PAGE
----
Housebound with severe mental illness, a white teen fights her demons and attempts a romance with a neighbor.
Seventeen-year-old Norah’s high school career ended four years ago. Her illness arrived suddenly; now agoraphobia and OCD prevent her from leaving her house and direct every minute of her day and night. Her unflaggingly supportive and adoring mom home-schools her. Norah narrates her obsessive thoughts, terror, anxiety, tics, coping mechanisms, panic attacks, and losses of consciousness in a first-person voice that’s vivid, tormented, sad, and funny: “ ‘I’m fine. I swear.’ I twirl, because nothing says I’m mentally stable quite like an impromptu pirouette”; “I wonder if I can buy a lobotomy on eBay.” Her self-awareness is believably inconsistent: she knows cutting is self-injury but won’t accept that skin-scratching—which she does constantly, until she bleeds—also counts. She tries to date the respectful, devoted, almost-impossibly-perfect boy next door without leaving her house or touching him. She’s a “tall skinny blonde with baby-blue doe eyes,” but her insecurities meld into her illness. Although Norah’s voice is droll, desperate, and compelling, her illness rules her plot arc as it rules her life. Disturbingly, Gornall uses a home invasion as a catalyst for Norah’s out-of-the-blue progress at the end, rendering this traumatic event as not only benign—leaving no emotional scars—but productive.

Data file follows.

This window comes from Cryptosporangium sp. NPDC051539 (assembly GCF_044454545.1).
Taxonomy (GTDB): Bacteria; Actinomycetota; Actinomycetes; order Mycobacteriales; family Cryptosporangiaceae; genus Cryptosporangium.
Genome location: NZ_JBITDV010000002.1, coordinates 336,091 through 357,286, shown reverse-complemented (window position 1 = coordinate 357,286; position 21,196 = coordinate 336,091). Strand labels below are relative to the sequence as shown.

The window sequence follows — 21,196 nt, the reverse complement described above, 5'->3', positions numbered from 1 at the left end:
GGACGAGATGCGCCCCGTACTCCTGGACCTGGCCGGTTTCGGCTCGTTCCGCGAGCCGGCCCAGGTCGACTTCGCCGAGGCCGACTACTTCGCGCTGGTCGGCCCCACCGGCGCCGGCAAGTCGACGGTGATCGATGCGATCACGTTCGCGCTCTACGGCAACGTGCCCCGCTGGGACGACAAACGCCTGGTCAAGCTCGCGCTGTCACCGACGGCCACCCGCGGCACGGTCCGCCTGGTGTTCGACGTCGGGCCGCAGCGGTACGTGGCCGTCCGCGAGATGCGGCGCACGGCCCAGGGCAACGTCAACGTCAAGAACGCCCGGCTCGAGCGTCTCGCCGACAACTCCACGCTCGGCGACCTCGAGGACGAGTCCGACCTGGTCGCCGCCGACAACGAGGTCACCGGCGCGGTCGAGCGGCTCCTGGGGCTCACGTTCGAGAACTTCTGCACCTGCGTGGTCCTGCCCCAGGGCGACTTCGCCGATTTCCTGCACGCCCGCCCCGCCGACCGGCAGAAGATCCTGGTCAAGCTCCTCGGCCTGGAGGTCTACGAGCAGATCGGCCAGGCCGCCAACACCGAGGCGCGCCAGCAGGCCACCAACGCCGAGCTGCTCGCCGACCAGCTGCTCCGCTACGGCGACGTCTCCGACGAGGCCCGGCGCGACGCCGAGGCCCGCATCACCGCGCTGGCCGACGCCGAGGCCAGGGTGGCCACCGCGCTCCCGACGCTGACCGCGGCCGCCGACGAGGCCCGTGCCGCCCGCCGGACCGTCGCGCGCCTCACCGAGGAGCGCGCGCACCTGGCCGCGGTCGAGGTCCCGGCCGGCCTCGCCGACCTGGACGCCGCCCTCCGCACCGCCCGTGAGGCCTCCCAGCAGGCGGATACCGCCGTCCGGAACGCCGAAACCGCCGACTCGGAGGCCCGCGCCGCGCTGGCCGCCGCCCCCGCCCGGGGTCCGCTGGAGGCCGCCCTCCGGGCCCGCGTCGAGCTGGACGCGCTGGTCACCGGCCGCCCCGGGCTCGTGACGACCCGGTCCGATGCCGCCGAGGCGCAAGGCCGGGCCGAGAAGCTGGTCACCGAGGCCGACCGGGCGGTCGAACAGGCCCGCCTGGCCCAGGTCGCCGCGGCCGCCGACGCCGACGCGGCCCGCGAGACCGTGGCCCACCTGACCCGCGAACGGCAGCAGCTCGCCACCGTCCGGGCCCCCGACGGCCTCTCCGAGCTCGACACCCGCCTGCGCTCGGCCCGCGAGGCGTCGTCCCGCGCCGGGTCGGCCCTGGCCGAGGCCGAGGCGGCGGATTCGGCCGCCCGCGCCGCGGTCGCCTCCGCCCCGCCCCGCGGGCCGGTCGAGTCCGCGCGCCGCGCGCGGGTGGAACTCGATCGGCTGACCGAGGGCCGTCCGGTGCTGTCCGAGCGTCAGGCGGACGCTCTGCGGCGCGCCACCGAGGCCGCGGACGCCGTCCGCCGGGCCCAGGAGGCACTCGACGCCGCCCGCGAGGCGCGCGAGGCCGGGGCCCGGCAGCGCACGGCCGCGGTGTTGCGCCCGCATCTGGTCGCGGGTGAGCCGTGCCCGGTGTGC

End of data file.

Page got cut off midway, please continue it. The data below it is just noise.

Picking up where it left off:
Excellent prose is undercut by a highly implausible ending. (author’s note) (Fiction. 14-18)